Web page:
As I was walking along Tralong Beach on the rugged shores of West Cork, the sands were dotted with countless ethereal beings, their vibrant blue and pink hues contrasting against the serene backdrop. These were the Portuguese Man o’ War jellyfishes, classified in latin as Physalia physalis.
Drifting effortlessly on ocean currents, these ‘floating terror’ beings are actually colonies of specialized organisms, working together to survive. While their beauty is undeniable, their presence raises alarms. The tentacles of these captivating creatures bear a potent sting, their nematocysts delivering a painful reminder of nature’s unpredictability. Along the Irish coastline, their appearance sparks both fascination and caution, reminding us of the delicate balance between humanity and the ocean’s inhabitants. As they wash ashore, questions about their ecological impact emerge, as their foreign presence can disrupt local ecosystems.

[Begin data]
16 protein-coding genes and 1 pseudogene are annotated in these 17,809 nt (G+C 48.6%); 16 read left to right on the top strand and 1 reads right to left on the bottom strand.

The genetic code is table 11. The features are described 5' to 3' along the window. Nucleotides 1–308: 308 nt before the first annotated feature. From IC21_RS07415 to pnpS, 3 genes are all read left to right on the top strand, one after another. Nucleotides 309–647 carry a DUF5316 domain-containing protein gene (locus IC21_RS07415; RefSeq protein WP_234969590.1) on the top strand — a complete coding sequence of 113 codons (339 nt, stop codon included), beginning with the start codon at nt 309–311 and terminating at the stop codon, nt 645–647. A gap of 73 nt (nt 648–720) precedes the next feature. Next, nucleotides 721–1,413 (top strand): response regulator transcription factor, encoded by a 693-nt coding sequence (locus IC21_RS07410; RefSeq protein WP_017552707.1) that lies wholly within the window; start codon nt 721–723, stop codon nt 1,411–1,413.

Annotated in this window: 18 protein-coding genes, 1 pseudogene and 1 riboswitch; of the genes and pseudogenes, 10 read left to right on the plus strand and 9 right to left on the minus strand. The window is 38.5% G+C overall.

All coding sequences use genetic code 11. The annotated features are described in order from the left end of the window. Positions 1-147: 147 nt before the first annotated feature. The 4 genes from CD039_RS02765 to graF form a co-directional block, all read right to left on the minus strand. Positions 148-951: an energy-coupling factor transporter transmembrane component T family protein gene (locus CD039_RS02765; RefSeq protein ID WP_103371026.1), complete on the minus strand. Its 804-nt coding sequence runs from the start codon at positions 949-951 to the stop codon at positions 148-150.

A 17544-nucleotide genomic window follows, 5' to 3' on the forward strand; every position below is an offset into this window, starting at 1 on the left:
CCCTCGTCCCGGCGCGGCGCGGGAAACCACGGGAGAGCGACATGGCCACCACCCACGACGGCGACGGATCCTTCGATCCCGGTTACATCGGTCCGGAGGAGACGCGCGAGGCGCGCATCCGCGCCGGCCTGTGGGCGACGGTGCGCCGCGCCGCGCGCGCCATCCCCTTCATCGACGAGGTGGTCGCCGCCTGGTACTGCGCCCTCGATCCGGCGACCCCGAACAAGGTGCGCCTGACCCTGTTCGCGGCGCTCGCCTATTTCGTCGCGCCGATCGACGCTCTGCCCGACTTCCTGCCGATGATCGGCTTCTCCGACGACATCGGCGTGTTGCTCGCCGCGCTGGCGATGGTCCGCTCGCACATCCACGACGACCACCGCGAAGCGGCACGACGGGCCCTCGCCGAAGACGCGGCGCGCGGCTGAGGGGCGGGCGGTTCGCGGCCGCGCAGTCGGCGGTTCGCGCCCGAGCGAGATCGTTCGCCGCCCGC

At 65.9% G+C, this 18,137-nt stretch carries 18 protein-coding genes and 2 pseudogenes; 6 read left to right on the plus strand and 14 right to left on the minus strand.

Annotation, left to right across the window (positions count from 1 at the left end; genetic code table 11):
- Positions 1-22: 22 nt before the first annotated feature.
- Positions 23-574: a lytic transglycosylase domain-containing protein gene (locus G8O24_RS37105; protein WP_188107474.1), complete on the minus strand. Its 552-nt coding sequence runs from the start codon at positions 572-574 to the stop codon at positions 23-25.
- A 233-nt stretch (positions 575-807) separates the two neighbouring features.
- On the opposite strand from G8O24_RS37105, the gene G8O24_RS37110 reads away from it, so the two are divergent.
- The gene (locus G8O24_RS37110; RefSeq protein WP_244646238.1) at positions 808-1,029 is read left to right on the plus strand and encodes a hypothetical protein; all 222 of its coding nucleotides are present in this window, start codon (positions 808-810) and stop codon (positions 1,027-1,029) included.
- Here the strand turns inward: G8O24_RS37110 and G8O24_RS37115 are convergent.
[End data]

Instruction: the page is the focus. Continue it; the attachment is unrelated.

This artwork is signed by artist Ana Maria Surdu and is part of ‘The Unnatural History Museum’ exhibition addressing environmental concerns which has won several exhibition awards such as: EMERGE Cork Craft and Design Exhibition, Lavit Gallery, James Barry Gallery and Cork County Council Library and Arts Service Award.
• Ayous wood .75″ (1.9 cm) thick frame from renewable forests
• Paper thickness: 10.3 mil (0.26 mm)
• Paper weight: 189 g/m²
• Acrylite front protector
• Hanging hardware included
• Blank product components in the US sourced from Japan and the US
• Blank product components in the EU sourced from Japan and Latvia
This product is made especially for you as soon as you place an order, which is why it takes us a bit longer to deliver it to you. Making products on demand instead of in bulk helps reduce overproduction, so thank you for making thoughtful purchasing decisions!